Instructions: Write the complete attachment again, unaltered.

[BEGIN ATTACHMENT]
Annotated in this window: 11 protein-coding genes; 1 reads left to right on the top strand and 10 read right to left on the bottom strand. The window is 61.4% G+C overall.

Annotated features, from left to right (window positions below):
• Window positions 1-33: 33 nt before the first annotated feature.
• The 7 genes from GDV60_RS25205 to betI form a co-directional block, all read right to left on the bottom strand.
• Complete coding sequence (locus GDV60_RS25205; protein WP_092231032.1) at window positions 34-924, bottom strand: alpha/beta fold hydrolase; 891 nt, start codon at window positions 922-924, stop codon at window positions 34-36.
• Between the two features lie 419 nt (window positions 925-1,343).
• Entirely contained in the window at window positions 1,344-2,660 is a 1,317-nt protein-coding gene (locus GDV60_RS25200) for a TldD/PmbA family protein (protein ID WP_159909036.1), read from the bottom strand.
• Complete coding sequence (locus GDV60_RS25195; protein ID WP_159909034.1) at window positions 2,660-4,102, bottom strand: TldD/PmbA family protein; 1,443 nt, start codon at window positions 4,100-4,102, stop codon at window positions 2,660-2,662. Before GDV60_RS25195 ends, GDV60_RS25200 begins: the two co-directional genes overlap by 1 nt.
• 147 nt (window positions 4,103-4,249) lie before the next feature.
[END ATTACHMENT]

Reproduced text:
Annotated in this window: 11 protein-coding genes; 1 reads left to right on the top strand and 10 read right to left on the bottom strand. The window is 61.4% G+C overall.

Annotated features, from left to right (window positions below):
• Window positions 1-33: 33 nt before the first annotated feature.
• The 7 genes from GDV60_RS25205 to betI form a co-directional block, all read right to left on the bottom strand.
• Complete coding sequence (locus GDV60_RS25205; protein WP_092231032.1) at window positions 34-924, bottom strand: alpha/beta fold hydrolase; 891 nt, start codon at window positions 922-924, stop codon at window positions 34-36.
• Between the two features lie 419 nt (window positions 925-1,343).
• Entirely contained in the window at window positions 1,344-2,660 is a 1,317-nt protein-coding gene (locus GDV60_RS25200) for a TldD/PmbA family protein (protein ID WP_159909036.1), read from the bottom strand.
• Complete coding sequence (locus GDV60_RS25195; protein ID WP_159909034.1) at window positions 2,660-4,102, bottom strand: TldD/PmbA family protein; 1,443 nt, start codon at window positions 4,100-4,102, stop codon at window positions 2,660-2,662. Before GDV60_RS25195 ends, GDV60_RS25200 begins: the two co-directional genes overlap by 1 nt.
• 147 nt (window positions 4,103-4,249) lie before the next feature.